- Michael Proulx (2007)
- Lindsey Scholl (2011), Humanities Teacher, Trinity Classical School (Houston); freelance writer
- Thomas Sizgorich (2005) † , formerly Associate Professor of History, UC Irvine
- Alison Turtledove (2013), Archivist, Valley Relics Museum (San Fernando Valley)
- Tracey Watts (2017)
- James White (2020), Teacher, Headwaters Academy, Ontario, Canada
- Peninah Wolpo (2016), Lecturer, Department of Classics, and Division Chair of Fine Arts, Humanities, and Social Studies, University of New Mexico, Los Alamos
Students who wish to pursue graduate training in Ancient History should first contact the particular faculty member whose specialty best matches their interests. We encourage all potential graduate applicants to contact us by email to discuss their research interests and professional goals BEFORE submitting a formal application for graduate study in our program.
The History Department is a member of the interdisciplinary Ancient Mediterranean Studies PhD Emphasis or AMS. AMS is not a separate degree-granting program, but offers a course of study enabling graduate students to bridge the traditional disciplinary borders that sometimes divide scholars who study the ancient Mediterranean world. AMS embraces faculty and students from the departments of Anthropology, Art History & Architecture, Classics, History, Philosophy, and Religious Studies.
The interdisciplinary Ancient Borderlands Research Focus Group offers graduate students in Ancient History the opportunity for extensive scholarly interaction with both History faculty and faculty in affiliated disciplines.
FREQUENTLY ASKED QUESTIONS
What kinds of professional goals are most consistent with your program?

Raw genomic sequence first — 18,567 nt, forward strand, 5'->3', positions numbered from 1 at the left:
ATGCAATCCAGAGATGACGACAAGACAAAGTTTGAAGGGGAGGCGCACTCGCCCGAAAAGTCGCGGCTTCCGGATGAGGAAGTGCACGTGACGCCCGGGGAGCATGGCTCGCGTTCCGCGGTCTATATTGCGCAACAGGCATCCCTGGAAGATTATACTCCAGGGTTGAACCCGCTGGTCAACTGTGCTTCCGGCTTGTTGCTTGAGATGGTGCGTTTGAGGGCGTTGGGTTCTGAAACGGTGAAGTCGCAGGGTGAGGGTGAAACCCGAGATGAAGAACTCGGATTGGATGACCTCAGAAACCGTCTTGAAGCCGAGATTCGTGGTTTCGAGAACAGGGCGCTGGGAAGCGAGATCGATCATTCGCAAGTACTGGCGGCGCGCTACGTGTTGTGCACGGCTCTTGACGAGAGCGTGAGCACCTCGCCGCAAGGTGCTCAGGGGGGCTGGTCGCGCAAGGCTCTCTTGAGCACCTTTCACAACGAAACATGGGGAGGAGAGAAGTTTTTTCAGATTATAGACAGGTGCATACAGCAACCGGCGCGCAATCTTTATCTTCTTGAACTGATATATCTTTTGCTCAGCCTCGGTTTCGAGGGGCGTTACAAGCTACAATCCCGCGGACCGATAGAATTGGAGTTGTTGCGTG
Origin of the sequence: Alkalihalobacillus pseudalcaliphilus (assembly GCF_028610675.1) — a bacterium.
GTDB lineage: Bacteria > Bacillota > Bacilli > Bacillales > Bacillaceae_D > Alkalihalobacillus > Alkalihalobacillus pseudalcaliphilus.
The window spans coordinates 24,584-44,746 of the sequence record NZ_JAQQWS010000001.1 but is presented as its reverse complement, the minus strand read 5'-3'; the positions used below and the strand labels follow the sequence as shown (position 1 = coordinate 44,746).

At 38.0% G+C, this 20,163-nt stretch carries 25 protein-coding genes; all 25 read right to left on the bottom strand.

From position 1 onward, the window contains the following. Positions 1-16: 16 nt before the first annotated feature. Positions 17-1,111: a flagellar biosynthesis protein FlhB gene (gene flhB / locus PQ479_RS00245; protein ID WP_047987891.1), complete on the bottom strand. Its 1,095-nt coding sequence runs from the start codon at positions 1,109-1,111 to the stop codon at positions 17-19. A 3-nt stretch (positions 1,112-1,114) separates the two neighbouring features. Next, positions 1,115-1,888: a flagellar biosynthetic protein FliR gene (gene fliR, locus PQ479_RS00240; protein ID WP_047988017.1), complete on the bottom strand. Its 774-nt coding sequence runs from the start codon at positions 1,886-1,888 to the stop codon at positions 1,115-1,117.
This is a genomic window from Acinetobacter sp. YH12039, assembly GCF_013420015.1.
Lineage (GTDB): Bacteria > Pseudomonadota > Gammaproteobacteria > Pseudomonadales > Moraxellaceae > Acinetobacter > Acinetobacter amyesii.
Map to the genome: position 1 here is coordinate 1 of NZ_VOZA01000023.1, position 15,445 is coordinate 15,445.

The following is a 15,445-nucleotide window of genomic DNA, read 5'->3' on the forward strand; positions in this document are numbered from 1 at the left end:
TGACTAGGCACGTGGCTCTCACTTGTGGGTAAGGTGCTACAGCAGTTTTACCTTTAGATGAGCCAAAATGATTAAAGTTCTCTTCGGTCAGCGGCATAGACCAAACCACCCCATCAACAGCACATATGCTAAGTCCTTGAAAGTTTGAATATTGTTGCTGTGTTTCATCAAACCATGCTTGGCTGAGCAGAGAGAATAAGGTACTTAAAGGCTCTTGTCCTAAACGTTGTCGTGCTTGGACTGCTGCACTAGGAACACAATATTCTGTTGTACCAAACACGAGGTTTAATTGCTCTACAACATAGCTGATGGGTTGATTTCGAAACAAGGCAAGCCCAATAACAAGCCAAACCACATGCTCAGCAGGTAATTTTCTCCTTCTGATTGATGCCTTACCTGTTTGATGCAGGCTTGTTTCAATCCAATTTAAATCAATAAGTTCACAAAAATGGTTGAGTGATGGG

We train research scholars who are also outstanding teachers. If you see yourself as a faculty member in a History Department, writing scholarly articles and books, teaching World History or Western Civilization surveys in addition to Greek and/or Roman history courses, and interacting with historians of diverse periods and fields, then our program is suitable for you.
How much preparation in Ancient History do I need?
Applicants must meet the general requirements for admission to the History Department’s M.A./Ph.D. program. They should be familiar with the narrative framework of Greek and Roman history (for example, through completing upper-division undergraduate course work in ancient history), and have taken at least one seminar course requiring the research and writing of a long analytical paper.
How much language preparation should I have?
Applicants should have at least three years of coursework in either classical Greek or Latin, along with reading knowledge of at least one modern foreign language. All students must pass Greek and Latin translation exams, as well as translation exams in two modern foreign languages (usually French and German).
What sort of financial support is available?
Funding resources include departmental and university fellowships, and teaching assistantships. Departmental and Graduate Division funding is available for graduate student travel to conferences and for research. In addition, numerous privately endowed fellowships are awarded yearly through UCSB’s History Associates. The Harold and Kathleen Drake Fund provides support for graduate student research, conference travel, and other scholarly activities. The Thomas Sizgorich Memorial Fund aids entering graduate students who come from economically disadvantaged or non-traditional backgrounds.